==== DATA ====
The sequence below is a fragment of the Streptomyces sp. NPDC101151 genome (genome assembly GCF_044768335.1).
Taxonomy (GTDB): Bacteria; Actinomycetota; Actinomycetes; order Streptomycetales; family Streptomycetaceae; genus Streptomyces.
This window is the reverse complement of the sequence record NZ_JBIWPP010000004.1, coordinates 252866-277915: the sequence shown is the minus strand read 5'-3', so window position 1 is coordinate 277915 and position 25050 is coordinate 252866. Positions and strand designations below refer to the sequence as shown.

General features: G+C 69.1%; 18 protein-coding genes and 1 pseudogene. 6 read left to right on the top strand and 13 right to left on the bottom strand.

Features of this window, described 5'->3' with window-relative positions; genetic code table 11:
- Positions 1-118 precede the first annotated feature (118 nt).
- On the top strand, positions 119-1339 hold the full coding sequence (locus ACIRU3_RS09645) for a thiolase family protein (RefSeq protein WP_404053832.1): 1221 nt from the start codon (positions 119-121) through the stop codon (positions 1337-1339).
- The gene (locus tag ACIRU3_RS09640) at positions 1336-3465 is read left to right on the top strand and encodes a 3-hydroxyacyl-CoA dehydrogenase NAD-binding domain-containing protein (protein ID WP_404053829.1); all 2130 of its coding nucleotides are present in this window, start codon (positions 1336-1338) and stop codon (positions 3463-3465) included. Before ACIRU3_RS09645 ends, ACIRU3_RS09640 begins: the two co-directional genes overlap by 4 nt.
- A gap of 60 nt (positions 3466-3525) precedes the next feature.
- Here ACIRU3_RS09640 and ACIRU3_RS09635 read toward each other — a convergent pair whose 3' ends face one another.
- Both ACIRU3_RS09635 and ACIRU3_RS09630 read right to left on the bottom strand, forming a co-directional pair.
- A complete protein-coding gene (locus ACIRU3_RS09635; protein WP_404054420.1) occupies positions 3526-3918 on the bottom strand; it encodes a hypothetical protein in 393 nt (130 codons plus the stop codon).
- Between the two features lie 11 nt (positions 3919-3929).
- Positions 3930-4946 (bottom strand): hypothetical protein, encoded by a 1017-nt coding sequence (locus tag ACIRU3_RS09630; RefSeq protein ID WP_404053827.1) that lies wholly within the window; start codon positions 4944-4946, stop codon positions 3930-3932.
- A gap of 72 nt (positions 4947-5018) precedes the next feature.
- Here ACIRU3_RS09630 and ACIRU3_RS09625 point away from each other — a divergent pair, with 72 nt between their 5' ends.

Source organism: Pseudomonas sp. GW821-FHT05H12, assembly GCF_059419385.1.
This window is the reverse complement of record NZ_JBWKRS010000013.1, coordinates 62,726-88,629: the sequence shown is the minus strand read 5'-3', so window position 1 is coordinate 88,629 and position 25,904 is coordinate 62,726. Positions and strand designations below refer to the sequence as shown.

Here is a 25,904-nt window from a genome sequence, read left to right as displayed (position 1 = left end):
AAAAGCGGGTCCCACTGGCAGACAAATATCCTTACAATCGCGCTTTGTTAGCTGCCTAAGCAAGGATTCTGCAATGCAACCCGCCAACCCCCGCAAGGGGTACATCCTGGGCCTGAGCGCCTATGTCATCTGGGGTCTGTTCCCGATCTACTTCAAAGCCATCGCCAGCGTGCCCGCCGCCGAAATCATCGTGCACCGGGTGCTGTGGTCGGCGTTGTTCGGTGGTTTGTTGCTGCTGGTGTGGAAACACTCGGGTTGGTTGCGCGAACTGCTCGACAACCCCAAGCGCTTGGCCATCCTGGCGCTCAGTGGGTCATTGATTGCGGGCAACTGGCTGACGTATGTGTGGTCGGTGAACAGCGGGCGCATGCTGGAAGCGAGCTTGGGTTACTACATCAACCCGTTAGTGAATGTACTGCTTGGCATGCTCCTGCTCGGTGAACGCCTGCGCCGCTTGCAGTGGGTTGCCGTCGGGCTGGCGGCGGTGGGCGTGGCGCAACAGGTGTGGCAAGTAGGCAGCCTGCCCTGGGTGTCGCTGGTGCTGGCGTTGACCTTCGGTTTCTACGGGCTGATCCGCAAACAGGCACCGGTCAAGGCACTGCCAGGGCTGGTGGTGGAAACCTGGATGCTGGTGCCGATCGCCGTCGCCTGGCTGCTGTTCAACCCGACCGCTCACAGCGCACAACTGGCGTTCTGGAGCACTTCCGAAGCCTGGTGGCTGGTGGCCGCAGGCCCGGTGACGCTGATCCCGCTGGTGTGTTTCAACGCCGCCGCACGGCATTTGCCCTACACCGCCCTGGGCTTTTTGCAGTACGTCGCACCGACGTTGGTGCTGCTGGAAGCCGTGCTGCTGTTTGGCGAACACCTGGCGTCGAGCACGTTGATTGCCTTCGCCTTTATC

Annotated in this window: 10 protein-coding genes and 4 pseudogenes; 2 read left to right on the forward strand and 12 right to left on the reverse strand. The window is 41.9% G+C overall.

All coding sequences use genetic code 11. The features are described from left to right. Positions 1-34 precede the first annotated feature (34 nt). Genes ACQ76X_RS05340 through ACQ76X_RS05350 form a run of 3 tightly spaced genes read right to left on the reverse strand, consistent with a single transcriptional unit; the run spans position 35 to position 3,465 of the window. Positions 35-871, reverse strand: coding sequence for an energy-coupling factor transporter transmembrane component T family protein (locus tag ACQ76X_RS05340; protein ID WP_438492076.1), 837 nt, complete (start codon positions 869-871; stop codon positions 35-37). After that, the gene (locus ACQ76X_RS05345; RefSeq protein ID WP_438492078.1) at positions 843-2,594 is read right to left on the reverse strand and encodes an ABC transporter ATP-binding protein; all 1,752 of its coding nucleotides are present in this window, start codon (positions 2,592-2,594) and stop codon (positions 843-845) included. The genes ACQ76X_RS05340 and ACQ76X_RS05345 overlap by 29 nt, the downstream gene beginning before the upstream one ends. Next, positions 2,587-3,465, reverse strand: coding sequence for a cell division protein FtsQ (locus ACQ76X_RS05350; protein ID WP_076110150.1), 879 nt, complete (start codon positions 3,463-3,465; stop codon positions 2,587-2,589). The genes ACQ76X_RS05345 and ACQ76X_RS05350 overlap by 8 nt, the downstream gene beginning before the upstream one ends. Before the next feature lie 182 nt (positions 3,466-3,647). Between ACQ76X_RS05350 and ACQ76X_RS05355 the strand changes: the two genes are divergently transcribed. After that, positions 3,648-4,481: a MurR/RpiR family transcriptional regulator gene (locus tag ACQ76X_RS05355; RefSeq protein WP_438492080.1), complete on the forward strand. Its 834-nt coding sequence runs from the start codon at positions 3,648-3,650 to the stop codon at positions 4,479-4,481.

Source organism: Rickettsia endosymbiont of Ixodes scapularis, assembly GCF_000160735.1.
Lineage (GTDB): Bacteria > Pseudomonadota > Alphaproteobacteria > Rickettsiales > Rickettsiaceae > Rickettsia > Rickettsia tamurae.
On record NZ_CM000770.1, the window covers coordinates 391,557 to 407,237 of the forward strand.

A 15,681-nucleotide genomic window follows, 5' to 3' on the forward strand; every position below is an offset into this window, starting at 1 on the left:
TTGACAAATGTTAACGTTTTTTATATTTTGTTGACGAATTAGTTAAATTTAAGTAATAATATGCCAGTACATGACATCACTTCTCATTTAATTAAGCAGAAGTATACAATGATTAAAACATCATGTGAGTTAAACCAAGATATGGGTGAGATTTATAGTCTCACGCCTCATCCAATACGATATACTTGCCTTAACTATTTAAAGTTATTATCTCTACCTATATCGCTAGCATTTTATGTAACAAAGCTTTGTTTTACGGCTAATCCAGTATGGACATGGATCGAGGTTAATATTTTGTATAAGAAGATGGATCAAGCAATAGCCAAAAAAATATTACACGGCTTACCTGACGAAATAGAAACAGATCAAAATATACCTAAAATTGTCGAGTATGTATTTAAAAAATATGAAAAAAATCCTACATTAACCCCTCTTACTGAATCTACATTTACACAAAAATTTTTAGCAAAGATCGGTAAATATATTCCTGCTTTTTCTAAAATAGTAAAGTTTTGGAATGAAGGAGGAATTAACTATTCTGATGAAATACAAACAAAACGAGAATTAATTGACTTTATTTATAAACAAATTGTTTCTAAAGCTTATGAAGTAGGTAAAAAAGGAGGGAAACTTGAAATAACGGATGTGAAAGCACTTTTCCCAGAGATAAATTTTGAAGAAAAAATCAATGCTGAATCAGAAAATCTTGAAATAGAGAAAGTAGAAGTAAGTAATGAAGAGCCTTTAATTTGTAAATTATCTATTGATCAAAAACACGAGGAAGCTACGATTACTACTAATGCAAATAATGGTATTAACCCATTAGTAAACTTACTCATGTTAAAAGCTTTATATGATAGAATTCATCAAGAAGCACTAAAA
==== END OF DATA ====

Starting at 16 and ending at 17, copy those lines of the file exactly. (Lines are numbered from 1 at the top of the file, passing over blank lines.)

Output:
- Here ACIRU3_RS09630 and ACIRU3_RS09625 point away from each other — a divergent pair, with 72 nt between their 5' ends.

Source organism: Pseudomonas sp. GW821-FHT05H12, assembly GCF_059419385.1.